We came up with clever slogans that, when uttered, would make the people within earshot ridden with guilt and compelled to also take a pamphlet in order to prove that they too cared and wanted to see children make it to their 5th birthdays. This would result in 2, 3 or 4 booklets being given out at once!

Slogans consisted of:

Save a baby!
You have the power to make a difference!

Their lives are in your hands!

and my personal favorite

This one may not have much longer, sir.

After suffering through a few acts and enjoying others, the time came. Family Force was done. Some dude from MercyMe took the stage. And we jumped into action (well, actually we more like slid into action. Hesitantly. Because unlike the instructions, there was never a horseshoe. But nevertheless...)

I went up and down the aisles, up into the rafters, holding my booklets up and trying to give the sweetest smile I could. The person on stage stopped talking, but I kept going. I had about four more to go and I was not going to stop. One last-ditch visit to an upper deck section in the center, and I did it! I didn't even need the slogans!

I quickly got back to our seats. Brad had half of his booklets in his hand.

He had gotten stuck on the floor, where interest was low (it was full of teenagers) and the ratio of volunteers to people was not in his favor.

David Crowder began. We considered not stopping. Splitting up and getting rid of the rest. But then the lights went all crazy and we were forced to return to the Compassion booth with our leftovers. We only missed one of DCB's songs, so it wasn't too bad.

Then, after hearing one of MercyMe's songs, we left.

Personally, I think it was my zebra purse that got people to take my booklets. I mean, how can you look at a zebra purse and NOT think about Africa? And how can you think about Africa and NOT think about starving children?

I'm all about the subliminal messaging.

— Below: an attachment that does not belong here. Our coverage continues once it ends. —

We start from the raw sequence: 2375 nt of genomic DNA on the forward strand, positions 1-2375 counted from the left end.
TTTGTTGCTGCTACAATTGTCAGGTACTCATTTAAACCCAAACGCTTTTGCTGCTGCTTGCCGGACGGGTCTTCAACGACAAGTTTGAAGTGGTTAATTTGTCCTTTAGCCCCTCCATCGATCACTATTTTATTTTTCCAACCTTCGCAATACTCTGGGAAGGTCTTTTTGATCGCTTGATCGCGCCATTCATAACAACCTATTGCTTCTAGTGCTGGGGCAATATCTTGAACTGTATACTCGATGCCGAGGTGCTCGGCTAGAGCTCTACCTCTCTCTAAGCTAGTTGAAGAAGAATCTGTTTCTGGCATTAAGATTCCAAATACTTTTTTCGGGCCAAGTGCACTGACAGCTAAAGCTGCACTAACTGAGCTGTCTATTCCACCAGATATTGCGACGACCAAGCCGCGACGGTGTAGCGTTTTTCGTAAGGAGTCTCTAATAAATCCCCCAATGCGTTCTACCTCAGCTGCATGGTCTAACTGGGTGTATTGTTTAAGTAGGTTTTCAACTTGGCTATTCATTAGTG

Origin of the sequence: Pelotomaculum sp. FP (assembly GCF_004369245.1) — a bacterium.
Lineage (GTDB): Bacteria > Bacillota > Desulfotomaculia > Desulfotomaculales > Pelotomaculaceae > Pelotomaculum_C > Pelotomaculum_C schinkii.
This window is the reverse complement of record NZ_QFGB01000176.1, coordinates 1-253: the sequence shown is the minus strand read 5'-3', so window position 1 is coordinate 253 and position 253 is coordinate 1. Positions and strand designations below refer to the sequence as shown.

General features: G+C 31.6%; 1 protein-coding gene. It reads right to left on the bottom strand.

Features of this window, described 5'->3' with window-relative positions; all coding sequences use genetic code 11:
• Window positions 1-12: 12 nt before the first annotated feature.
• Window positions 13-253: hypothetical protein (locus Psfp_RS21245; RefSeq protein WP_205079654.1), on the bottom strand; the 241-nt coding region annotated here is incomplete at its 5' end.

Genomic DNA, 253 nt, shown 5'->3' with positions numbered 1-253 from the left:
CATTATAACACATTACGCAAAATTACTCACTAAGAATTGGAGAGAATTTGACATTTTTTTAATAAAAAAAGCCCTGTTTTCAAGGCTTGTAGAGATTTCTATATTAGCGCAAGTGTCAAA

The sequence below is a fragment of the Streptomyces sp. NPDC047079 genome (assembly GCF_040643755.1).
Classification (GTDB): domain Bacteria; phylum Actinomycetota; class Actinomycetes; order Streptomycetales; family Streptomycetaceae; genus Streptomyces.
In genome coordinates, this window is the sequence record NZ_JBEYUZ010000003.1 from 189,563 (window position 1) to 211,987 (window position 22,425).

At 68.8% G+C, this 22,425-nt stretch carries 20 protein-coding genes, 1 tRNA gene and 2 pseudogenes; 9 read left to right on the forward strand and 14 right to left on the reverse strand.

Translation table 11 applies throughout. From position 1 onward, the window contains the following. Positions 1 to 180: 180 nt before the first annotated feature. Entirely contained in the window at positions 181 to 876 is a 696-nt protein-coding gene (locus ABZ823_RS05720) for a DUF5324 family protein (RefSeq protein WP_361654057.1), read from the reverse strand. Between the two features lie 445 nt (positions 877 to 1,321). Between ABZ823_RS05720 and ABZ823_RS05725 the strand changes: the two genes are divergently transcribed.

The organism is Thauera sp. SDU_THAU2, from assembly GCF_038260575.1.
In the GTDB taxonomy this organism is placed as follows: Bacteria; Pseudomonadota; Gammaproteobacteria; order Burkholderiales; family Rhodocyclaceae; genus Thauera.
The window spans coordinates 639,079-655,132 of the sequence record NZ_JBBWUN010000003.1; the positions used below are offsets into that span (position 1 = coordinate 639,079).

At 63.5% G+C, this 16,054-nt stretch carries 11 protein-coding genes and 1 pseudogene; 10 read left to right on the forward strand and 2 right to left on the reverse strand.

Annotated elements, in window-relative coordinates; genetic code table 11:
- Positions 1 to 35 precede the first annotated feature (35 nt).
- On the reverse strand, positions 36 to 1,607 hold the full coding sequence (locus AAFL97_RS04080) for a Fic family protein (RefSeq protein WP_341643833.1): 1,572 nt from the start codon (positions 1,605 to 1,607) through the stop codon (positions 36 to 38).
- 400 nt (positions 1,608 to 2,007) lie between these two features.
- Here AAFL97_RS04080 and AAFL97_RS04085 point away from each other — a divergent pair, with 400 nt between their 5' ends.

If you'd like information on Compassion International's Rock the Cradle campaign, visit them at

Thursday, April 22, 2010

Ghetto Baby Strikes Again

For the full story on our new car, Ghetto Baby, go here to learn about naming cars and then here to learn about Ghetto Baby's first incident. I really do insist. It will make this post so much more interesting.

Well folks. He/She did it again (our car is androgynous). Our new Toyota that we so lovingly (and aptly) christened Ghetto Baby, had another quasi run-in with the law. But this time, the stakes were high. Real high.

I received a letter in the mail about 3 weeks after we purchased Ghetto Baby from the people who hold our loan. The letter said we didn't have proper coverage and therefore they could not follow through on the loan until we changed that.

But proper coverage, it turned out, was the least of our worries.

Customer Service: "Now Miss Amanda, you say you have full coverage?"

Me: "Yes."

CS: "And that's for the 2005 Corolla, VIN# xxxxxxxxx?"

Me: "Yes."

CS: "And you and your husband Tad and Mr. Guido are on the policy?"

Me: "Um, what?"

CS: "You, Tad, and Guido? Or Deeto? Maybe Neeto?"

Me: "I don't know who that last person is."

CS: "He's on the policy, Ma'am."

Me: "But I don't know him. I've never heard of him before in my life."

CS: "...This says you're keeping the Corolla in storage?"

Me: "What?!"

CS: "This coverage says that the Corolla is in storage. Did you buy the car from Mr. Neeto?"

Me: "No. We bought it from a dealer."

CS: (very abruptly) "Hold on one minute, Ma'am."

So at this time, I'm freaking out, because clearly the only solution is that Ghetto Baby really is a Ghetto Baby and was stolen or something. Tad immediately got online, looking up what to do if you accidentally buy a stolen car, who to talk to, how to come out without jail time. Stuff like that. But of course, because I was dealing with insurance people and loan people, the answer wasn't easily available. So after five days of wondering whether our Ghetto Baby had lived a life we only hear about from the movies, the answer came.

Mr. Neeto. Or Deeto. Or Guido, had failed to take Ghetto Baby off his insurance when he traded it in. One phone call and boom. He was off our policy and Tad and I could sleep, knowing our Ghetto Baby had pulled another fast one. Ah, the future with this car looks bright.

But all things considered, at least it's not like my other cars.

I just wish he/she wasn't such a wangster.

Wednesday, April 21, 2010

Four Years Later ...

The last time my friend Brad and I visited the Fort Wayne Memorial Coliseum together, this happened:

About 50 pictures of us trying to be emo.

Can you blame us? We had gone there to see DASHBOARD CONFESSIONAL.
And at that time he wasn't even cool anymore.

John was there.

Thom, too. Good times were had by all.

Well, this Friday Brad and I are headed to the Colisum again, but I'm hoping we'll have something else to show for it. This time, we're volunteers for Compassion International at a MercyMe concert. I know, I know, the perks that come with sponsorship ...